Student in scary clown prank: 'I'm sorry'
Student in scary clown prank says he was questioned by police over video
Student Joel Wong got more than he bargained for when he uploaded a video of himself dressed as a clown to scare passers-by at a park and an underpass.
The 19-year-old thought it would be a Halloween hoot. But the prank has backfired, with the police now investigating his hijinks.
They had advised him not to upload the video, but he defied them by putting it on YouTube on Sunday. It went viral and was slammed by netizens.
The next day, Mr Wong, who usually uploads travel video logs, took down the video of his prank and another featuring behind-the-scenes footage after being told to do so by the police.
In their place, he uploaded a six-minute video titled "I'm sorry" on Monday evening.
In the video, which had more than 10,000 views by last night, he said the police went to his home at 1pm on Monday and took him to Bedok Police Division Headquarters, where he and his friends who helped in the prank were questioned for six hours.
"I guess I got what I deserved. It was definitely a wrong move from me... I disrespected the police because they advised me not to upload it.
"I got what I deserved. I don't blame anyone. I blame myself," he said.
Mr Wong said he received many angry responses to the video.
"I guess I do understand where all the hate is coming from... It was stupid to do the prank in such a way that could have caused the people that I scared to have a heart attack," he said.
Expressing his regret in the description box of the video, he wrote: "We filmed the video extremely impromptu. I guess I just rushed into it and really did not consider the consequences.
"I was careful with how I executed the prank in the sense that I made sure no real (or fake) weapons or harmful objects were used, and that I kept a good distance from the people I scared.
"Of course, I missed the whole big picture - that I was still in fact scaring innocent people and causing a public nuisance... I wanted to make a viral video. I guess that was the only thing that I managed (but in all the wrong ways)."
When contacted via e-mail, Mr Wong declined to be interviewed because he had been advised to stay low and "keep quiet".
Social media consultant Belinda Ang told The New Paper: "Joel mentioned he wanted to make a 'viral video', so the likelihood of overnight attention and fame probably propelled his intention."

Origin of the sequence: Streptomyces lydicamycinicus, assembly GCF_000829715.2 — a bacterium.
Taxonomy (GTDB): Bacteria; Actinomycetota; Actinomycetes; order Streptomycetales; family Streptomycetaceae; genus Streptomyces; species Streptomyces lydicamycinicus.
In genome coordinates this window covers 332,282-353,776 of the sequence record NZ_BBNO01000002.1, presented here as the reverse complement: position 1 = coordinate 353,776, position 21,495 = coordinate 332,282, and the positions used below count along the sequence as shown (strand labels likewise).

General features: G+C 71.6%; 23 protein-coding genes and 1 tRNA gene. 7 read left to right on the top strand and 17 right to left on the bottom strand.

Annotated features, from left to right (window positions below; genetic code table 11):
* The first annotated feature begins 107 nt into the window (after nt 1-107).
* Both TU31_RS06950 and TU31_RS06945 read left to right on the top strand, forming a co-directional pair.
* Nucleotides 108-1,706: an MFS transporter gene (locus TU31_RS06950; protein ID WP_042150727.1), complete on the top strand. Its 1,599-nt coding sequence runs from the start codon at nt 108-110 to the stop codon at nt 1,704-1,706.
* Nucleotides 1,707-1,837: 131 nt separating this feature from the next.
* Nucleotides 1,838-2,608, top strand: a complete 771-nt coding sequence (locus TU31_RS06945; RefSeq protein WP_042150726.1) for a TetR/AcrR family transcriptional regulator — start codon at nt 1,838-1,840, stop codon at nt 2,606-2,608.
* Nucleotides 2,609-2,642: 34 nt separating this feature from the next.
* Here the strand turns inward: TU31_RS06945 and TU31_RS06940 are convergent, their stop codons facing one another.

The director of thinkBIG Communications added that it is hard to predict the outcome of controversial videos.
She added that it is sometimes difficult to anticipate the reactions of netizens, and scary clowns could be a taboo subject in view of the controversial "killer clown" sightings worldwide. (See report, right.)
"The nature and motivation of the prank, whether it's for laughter or for a scare, plays a role in the emotions associated with the video," she said.
Creepy craze began in August
August, United States: In the state of South Carolina, the police receive reports of clowns standing at roadsides, trying to lure children into the woods with bags of money and green laser lights. Their motives are unclear, but it is believed to be a prank.
Oct 8, New Zealand: In the city of Hamilton, a 22-year-old woman walking home late at night is assaulted by two men dressed as clowns.
Oct 11, Britain: A 19-year-old is arrested for dressing up as a clown and wielding a chainsaw to scare people at Brunel University in London. The prankstersays it was a stunt for his YouTube channel.
Oct 12, Sweden: A group of men in clown outfits surround four 10-year-old children and threaten them with what is later found to be fake chainsaws.
Oct 16, Mexico: Five teenagers dressed as clowns are detained in the city of Mexicali after they used bats to frighten bystanders. Five other teens are detained in the city of Queretaro after police receive complaints about their "diabolical" clown costumes.
Oct 24, Austria: A 16-year-old girl twists her ankle when she falls down some stairs while running away from a man wearing a clown mask in a carpark in the state of Styria.
Mr Wong's two videos
The first video uploaded on YouTube on Sunday shows Mr Joel Wong dressed as a clown and scaring people in various parts of Singapore. It opens with the line: "Since its (sic) nearing Halloween, I decided to dress up as a clown and scare some Singaporeans."
Police officers, who responded to a call for assistance at Block 489C, Tampines Street 45, at 10.40pm on Saturday, spoke to Mr Wong.
Another video, which features behind-the-scenes footage, revealed that the pranks took place over three days last week.
Police investigations are ongoing.